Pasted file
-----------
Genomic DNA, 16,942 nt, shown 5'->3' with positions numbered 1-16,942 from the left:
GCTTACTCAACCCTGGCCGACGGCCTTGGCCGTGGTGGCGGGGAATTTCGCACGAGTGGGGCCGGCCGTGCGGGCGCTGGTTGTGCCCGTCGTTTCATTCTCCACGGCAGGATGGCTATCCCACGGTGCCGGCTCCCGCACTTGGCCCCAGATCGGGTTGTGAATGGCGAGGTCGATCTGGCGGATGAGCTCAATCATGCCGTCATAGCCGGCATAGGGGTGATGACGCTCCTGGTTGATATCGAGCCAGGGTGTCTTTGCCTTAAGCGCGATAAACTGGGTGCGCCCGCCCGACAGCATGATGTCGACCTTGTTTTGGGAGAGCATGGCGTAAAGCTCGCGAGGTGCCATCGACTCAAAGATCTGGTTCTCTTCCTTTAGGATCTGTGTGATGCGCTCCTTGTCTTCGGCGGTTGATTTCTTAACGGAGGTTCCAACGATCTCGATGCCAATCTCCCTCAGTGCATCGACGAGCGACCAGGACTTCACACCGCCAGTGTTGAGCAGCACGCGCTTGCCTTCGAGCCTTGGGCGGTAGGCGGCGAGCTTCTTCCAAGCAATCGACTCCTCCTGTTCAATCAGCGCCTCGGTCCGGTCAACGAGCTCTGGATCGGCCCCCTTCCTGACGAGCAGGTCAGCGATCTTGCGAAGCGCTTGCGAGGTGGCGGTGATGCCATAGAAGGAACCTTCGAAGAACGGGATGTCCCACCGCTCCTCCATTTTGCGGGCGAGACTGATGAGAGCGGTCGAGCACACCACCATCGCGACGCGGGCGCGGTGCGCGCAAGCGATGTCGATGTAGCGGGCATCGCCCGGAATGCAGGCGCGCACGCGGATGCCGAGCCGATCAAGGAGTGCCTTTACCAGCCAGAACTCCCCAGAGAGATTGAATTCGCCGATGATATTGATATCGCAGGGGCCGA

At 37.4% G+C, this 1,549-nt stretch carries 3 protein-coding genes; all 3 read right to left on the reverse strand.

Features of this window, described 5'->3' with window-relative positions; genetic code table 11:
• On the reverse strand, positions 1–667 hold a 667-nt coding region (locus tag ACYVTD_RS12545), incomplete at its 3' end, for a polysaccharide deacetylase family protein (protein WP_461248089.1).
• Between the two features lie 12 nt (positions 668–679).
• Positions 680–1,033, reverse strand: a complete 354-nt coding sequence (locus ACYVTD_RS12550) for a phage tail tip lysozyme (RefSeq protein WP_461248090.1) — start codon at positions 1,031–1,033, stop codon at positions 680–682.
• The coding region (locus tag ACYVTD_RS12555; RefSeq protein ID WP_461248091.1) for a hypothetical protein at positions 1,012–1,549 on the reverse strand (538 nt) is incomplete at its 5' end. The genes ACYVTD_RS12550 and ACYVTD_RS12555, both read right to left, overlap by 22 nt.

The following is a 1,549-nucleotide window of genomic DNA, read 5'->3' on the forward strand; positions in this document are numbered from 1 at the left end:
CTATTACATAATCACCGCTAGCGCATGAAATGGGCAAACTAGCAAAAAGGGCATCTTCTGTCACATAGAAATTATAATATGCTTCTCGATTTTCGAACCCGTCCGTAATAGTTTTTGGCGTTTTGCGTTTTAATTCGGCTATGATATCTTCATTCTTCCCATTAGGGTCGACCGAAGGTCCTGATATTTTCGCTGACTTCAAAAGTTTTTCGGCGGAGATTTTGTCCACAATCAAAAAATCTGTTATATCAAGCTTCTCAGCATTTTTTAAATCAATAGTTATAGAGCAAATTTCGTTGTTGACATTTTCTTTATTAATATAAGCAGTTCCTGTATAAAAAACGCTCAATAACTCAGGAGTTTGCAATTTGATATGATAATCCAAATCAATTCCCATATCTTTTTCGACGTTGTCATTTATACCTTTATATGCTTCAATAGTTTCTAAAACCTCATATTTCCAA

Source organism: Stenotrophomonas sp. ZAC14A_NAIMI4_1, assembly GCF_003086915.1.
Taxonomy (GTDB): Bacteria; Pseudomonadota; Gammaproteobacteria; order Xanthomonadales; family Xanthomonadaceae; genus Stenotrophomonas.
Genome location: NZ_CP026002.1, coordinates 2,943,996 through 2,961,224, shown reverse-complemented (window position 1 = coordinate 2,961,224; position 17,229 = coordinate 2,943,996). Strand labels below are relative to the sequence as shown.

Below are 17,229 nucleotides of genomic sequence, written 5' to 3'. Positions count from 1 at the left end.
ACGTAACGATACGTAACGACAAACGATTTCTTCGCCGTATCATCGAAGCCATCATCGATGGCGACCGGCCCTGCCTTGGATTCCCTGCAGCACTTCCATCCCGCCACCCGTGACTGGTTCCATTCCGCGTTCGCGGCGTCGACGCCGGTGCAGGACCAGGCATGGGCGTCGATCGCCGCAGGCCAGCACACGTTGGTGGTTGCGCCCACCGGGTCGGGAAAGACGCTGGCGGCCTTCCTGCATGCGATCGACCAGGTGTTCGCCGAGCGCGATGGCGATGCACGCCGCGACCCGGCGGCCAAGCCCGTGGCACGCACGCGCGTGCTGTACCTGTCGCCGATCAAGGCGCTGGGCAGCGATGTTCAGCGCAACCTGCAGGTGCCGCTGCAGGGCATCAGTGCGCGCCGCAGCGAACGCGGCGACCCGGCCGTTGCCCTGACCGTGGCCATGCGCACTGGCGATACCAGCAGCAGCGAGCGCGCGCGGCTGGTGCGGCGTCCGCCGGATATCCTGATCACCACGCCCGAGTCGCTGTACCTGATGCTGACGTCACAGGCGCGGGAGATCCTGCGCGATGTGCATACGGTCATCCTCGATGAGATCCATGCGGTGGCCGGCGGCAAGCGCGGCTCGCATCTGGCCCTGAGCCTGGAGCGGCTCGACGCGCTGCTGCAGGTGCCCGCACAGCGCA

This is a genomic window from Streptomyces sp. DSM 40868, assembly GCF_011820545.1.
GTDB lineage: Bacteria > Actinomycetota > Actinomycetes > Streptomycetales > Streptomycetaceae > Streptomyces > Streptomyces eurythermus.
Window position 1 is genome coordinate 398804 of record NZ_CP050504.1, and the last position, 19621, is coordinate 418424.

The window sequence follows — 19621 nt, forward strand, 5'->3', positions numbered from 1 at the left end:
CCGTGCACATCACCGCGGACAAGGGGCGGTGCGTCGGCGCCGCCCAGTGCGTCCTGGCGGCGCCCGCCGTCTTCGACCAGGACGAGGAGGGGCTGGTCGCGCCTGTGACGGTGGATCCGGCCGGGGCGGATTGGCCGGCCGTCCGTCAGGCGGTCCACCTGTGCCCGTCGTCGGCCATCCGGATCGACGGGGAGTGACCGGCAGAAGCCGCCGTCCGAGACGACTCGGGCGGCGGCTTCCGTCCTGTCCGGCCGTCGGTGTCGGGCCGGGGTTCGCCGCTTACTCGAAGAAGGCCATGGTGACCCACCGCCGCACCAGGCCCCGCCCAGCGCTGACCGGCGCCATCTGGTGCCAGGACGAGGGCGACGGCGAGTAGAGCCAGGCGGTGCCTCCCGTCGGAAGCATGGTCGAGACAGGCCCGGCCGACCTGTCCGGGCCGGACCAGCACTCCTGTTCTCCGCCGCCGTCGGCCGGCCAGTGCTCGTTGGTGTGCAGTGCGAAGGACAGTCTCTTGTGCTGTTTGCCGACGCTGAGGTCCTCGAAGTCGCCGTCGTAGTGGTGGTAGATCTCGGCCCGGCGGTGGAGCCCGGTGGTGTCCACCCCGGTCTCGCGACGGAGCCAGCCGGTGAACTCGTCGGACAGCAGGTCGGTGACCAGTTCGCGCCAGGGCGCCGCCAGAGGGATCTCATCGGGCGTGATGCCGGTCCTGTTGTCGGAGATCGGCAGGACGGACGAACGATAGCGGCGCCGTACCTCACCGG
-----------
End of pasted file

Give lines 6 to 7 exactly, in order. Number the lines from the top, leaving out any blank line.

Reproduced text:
• Between the two features lie 12 nt (positions 668–679).
• Positions 680–1,033, reverse strand: a complete 354-nt coding sequence (locus ACYVTD_RS12550) for a phage tail tip lysozyme (RefSeq protein WP_461248090.1) — start codon at positions 1,031–1,033, stop codon at positions 680–682.